BAKERSVILLE, N.C. -- Fire broke out at a county jail in the mountains of western North Carolina, killing eight inmates who were locked inside its cells and injuring 13 other people, authorities said.
Mitchell County Sheriff Ken Fox, whose office runs the 1950s-era jail, said it appeared that Friday night's fire began in a storage room on the jail's ground floor and quickly spread through the two-story brick and wood building.
Fox said Saturday that he didn't suspect foul play.
"You don't know what to say," Fox told reporters, adding that he knew some of the inmates personally. "You can't find the words. It's just tragic."
Seven inmates were found dead in an upstairs cell, and another died in a ground-floor holding area not far from the storage room, Fox said. They all appeared to have died from smoke inhalation, he said. Autopsies were planned.
At the time of the fire, the jail held 17 inmates -- some serving time for misdemeanors and others awaiting trial on felonies.
A jailer smelled smoke and called for help shortly after 10 p.m., Fox said. The jailer and an inmate trustee tried to rescue trapped inmates, but heavy smoke forced them out of the building, according to the sheriff. The jail's four cells only could be opened one at a time with keys, he said.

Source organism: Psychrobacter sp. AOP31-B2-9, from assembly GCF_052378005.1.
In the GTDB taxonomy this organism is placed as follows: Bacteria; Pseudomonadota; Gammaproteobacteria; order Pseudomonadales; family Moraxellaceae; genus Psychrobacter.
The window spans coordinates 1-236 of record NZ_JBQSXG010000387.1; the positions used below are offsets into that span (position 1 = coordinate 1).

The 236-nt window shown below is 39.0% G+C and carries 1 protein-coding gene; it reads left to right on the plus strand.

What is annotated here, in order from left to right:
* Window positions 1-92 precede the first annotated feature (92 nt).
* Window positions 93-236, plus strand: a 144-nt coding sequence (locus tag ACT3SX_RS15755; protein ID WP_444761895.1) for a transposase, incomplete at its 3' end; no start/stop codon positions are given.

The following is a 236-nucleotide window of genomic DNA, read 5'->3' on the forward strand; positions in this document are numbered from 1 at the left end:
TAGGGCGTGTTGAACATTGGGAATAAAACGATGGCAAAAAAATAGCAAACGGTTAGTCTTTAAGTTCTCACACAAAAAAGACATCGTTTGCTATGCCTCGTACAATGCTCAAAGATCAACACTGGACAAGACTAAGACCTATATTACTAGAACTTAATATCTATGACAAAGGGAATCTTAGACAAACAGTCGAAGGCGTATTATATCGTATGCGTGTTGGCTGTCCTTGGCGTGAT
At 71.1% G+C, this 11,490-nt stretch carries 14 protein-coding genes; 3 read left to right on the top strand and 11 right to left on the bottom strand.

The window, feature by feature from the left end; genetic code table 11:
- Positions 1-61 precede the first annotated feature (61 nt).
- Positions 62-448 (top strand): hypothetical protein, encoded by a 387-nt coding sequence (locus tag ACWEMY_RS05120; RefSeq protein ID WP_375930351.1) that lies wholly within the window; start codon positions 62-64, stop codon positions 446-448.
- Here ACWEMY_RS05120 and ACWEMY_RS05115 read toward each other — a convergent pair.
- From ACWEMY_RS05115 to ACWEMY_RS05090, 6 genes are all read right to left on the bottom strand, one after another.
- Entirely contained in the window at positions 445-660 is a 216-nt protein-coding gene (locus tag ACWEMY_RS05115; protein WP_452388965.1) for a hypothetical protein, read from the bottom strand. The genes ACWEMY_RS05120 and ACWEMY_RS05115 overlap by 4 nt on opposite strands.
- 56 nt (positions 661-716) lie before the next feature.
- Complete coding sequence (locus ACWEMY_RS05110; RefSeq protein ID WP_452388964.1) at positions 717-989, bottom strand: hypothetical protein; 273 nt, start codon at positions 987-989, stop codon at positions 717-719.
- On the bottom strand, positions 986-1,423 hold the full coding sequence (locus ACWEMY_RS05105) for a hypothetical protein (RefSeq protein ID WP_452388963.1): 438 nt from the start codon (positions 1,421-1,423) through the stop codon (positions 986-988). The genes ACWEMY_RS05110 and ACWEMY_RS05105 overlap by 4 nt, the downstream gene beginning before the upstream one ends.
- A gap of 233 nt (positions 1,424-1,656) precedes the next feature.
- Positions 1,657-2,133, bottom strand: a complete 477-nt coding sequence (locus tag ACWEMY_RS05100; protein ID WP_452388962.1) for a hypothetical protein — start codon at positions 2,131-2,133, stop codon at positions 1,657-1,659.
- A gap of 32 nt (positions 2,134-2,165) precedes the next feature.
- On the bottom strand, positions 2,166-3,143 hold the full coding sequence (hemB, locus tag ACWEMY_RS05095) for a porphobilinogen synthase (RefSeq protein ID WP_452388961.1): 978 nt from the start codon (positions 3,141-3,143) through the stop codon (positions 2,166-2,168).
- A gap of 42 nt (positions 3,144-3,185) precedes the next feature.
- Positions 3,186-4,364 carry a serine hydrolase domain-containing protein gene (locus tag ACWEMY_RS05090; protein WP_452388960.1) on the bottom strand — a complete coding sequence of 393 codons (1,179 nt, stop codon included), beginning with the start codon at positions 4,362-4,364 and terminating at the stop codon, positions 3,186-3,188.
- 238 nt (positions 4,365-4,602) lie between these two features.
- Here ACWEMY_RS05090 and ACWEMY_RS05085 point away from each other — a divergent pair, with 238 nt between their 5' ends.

"Once it got going and broke through the roof, it spread real quick," Fox said. The fire covered the back of the two-story building and heavy smoke filled the jail by the time firefighters responded.
About 100 firefighters from four counties had extinguished the fire by 11:30 p.m., said Mark Broadway, a county spokesman.
There were no sprinklers in the jail, Fox said. It was not immediately clear whether the jail's smoke detectors sounded.
Among the injured, five inmates and three jail employees were being treated at a hospital in nearby Spruce Pine. One inmate was treated and then taken to the Yancey County Jail, and another was treated and then freed, Fox said. A firefighter was also treated for smoke inhalation.
Two other injured inmates were sent to hospitals in Charlotte and Asheville.